Create an information package
Create a package of all your important personal and financial information. This Personal Information Inventory document is a handy way to organize your information in one place. It will help your power of attorney or trusted contacts easily locate key details in the event you are unable to provide guidance.
Be sure to store your Personal Information Inventory and other important documents in a secure location, such as a home safe or safety deposit box. Do not store or share the completed document electronically and avoid making copies.
If you have investments, work with your financial professional to create a written investment policy statement (IPS) that your financial advisor can hold. An IPS provides a framework that you, your advisor(s) and others can refer to when making investment decisions. It includes information about your investment goals, preferences on a range of investment questions, and values – for example ethical factors important to you. If you manage your own investments, use the blueprint provided in the link above to help you create your own IPS and store it along with your Personal Information Inventory. Make sure that your power of attorney knows where the documents are stored and has the ability to retrieve them quickly.
Here is what to include:
- List all your bank accounts, investment accounts, and credit cards with details and contact information.
- Keep a copy of your latest account statement(s) in your information package.
- Include a copy of your will, living will, power of attorney, and other estate documents.
- Indicate the location of the original signed copies and contact information for attorneys or executors.
Regular expenses, payments, and debts
- Keep a list of all regular bills (utilities, car leases, insurance premiums, lawn care services, etc.) and frequency of payments.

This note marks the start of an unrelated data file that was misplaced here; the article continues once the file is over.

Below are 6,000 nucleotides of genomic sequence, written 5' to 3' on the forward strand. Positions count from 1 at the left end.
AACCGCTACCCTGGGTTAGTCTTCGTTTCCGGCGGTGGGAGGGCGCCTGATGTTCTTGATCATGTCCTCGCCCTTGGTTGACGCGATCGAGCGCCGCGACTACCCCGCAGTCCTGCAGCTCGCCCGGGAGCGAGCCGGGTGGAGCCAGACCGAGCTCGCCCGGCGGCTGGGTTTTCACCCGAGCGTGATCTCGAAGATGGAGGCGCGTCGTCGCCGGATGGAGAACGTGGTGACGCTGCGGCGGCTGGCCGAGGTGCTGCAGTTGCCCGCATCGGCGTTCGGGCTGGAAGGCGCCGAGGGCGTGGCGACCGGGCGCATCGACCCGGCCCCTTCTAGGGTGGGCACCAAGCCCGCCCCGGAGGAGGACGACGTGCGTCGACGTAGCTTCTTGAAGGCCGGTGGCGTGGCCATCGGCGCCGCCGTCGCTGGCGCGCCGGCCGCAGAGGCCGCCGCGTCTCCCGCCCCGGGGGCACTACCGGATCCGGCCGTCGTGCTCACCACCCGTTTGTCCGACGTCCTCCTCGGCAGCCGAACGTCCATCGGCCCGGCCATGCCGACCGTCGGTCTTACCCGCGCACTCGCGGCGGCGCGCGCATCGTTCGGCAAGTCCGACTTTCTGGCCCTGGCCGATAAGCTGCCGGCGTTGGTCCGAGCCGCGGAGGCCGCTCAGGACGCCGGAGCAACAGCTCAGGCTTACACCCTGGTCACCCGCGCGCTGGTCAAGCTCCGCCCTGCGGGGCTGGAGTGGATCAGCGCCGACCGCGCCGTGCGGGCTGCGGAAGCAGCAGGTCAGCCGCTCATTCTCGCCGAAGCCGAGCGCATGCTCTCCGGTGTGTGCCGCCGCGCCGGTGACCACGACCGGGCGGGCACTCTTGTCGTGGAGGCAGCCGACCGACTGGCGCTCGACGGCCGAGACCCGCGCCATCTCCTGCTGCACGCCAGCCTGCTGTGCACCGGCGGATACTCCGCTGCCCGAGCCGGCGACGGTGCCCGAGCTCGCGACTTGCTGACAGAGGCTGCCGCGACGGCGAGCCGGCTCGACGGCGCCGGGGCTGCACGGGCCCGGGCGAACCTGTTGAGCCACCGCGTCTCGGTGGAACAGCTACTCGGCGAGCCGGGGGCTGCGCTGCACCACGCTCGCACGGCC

- List your debts (such as a mortgage, line of credit or loans).
- Include information for automatic deductions/payments.
Sources of income
- List your sources of income and benefits your family members may be entitled to receive (income, life insurance, pensions, annuities, and other benefits).
Other documents and valuables
- List all your major assets (home, real estate, other investments, and collectibles such as art or jewelry that have substantial value).
- Itemize any monies owed to you, e.g. loans to others, outstanding settlement payments.
- Your most recent tax filing and CRA assessment notice.
- Policy numbers and contact information for insurance policies (life and property).
- List any pre-planning funeral or cremation arrangements.
- Copies of personal documents such as a passport, birth certificate, marriage/divorce certificate, deeds for your home, etc.
- Appraisals for any valuables such as art or jewelry and where located.
- Safety deposit box location and where to find the key.
So much personal and financial information is now being stored on digital devices, this is a key area not to overlook. To increase the security of your digital accounts, consider using a Password Manager application to securely store your digital passwords.
List information for:
- Computers and mobile devices
- Digital investment and bank accounts
- Email and social media accounts
- Media subscriptions (news, movies, music, books, games, etc.)
- Credit card loyalty rewards or points programs
Remember to review your Personal Information Inventory document periodically to ensure the information is up to date.
Create an Investment Policy Statement either with your financial advisor(s) or on your own.